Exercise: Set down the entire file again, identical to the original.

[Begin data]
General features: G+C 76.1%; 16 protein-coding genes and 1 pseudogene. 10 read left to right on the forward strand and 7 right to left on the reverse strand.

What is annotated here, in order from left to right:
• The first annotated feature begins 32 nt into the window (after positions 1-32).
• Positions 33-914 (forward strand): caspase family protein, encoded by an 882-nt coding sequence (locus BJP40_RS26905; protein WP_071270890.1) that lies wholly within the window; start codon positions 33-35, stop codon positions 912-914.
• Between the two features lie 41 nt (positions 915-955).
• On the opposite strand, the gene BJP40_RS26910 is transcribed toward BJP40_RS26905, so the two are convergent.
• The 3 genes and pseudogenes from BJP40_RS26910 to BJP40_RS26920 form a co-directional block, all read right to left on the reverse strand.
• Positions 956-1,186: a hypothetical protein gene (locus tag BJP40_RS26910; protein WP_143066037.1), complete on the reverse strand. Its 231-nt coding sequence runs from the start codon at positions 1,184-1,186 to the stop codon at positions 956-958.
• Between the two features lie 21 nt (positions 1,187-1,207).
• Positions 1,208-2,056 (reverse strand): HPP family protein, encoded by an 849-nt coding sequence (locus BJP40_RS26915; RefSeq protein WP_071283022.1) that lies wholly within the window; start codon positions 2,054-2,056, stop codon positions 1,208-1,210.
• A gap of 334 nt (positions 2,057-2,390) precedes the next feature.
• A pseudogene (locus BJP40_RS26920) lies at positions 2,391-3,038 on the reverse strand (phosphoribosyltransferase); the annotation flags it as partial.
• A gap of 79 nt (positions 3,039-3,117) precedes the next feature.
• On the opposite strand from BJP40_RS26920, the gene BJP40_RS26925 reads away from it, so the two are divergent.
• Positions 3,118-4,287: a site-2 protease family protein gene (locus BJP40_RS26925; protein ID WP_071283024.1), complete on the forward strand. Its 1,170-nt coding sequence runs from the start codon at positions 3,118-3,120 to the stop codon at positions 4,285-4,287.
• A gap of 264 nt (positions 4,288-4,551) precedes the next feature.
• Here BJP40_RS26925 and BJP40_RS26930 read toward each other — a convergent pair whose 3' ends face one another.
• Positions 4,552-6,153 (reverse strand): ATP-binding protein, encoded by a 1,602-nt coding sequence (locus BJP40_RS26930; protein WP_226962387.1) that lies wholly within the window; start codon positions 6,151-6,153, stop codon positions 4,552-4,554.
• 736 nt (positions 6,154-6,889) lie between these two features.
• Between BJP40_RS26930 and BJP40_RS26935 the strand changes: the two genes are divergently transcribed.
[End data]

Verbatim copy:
General features: G+C 76.1%; 16 protein-coding genes and 1 pseudogene. 10 read left to right on the forward strand and 7 right to left on the reverse strand.

What is annotated here, in order from left to right:
• The first annotated feature begins 32 nt into the window (after positions 1-32).
• Positions 33-914 (forward strand): caspase family protein, encoded by an 882-nt coding sequence (locus BJP40_RS26905; protein WP_071270890.1) that lies wholly within the window; start codon positions 33-35, stop codon positions 912-914.
• Between the two features lie 41 nt (positions 915-955).
• On the opposite strand, the gene BJP40_RS26910 is transcribed toward BJP40_RS26905, so the two are convergent.
• The 3 genes and pseudogenes from BJP40_RS26910 to BJP40_RS26920 form a co-directional block, all read right to left on the reverse strand.
• Positions 956-1,186: a hypothetical protein gene (locus tag BJP40_RS26910; protein WP_143066037.1), complete on the reverse strand. Its 231-nt coding sequence runs from the start codon at positions 1,184-1,186 to the stop codon at positions 956-958.
• Between the two features lie 21 nt (positions 1,187-1,207).
• Positions 1,208-2,056 (reverse strand): HPP family protein, encoded by an 849-nt coding sequence (locus BJP40_RS26915; RefSeq protein WP_071283022.1) that lies wholly within the window; start codon positions 2,054-2,056, stop codon positions 1,208-1,210.
• A gap of 334 nt (positions 2,057-2,390) precedes the next feature.
• A pseudogene (locus BJP40_RS26920) lies at positions 2,391-3,038 on the reverse strand (phosphoribosyltransferase); the annotation flags it as partial.
• A gap of 79 nt (positions 3,039-3,117) precedes the next feature.
• On the opposite strand from BJP40_RS26920, the gene BJP40_RS26925 reads away from it, so the two are divergent.
• Positions 3,118-4,287: a site-2 protease family protein gene (locus BJP40_RS26925; protein ID WP_071283024.1), complete on the forward strand. Its 1,170-nt coding sequence runs from the start codon at positions 3,118-3,120 to the stop codon at positions 4,285-4,287.
• A gap of 264 nt (positions 4,288-4,551) precedes the next feature.
• Here BJP40_RS26925 and BJP40_RS26930 read toward each other — a convergent pair whose 3' ends face one another.
• Positions 4,552-6,153 (reverse strand): ATP-binding protein, encoded by a 1,602-nt coding sequence (locus BJP40_RS26930; protein WP_226962387.1) that lies wholly within the window; start codon positions 6,151-6,153, stop codon positions 4,552-4,554.
• 736 nt (positions 6,154-6,889) lie between these two features.
• Between BJP40_RS26930 and BJP40_RS26935 the strand changes: the two genes are divergently transcribed.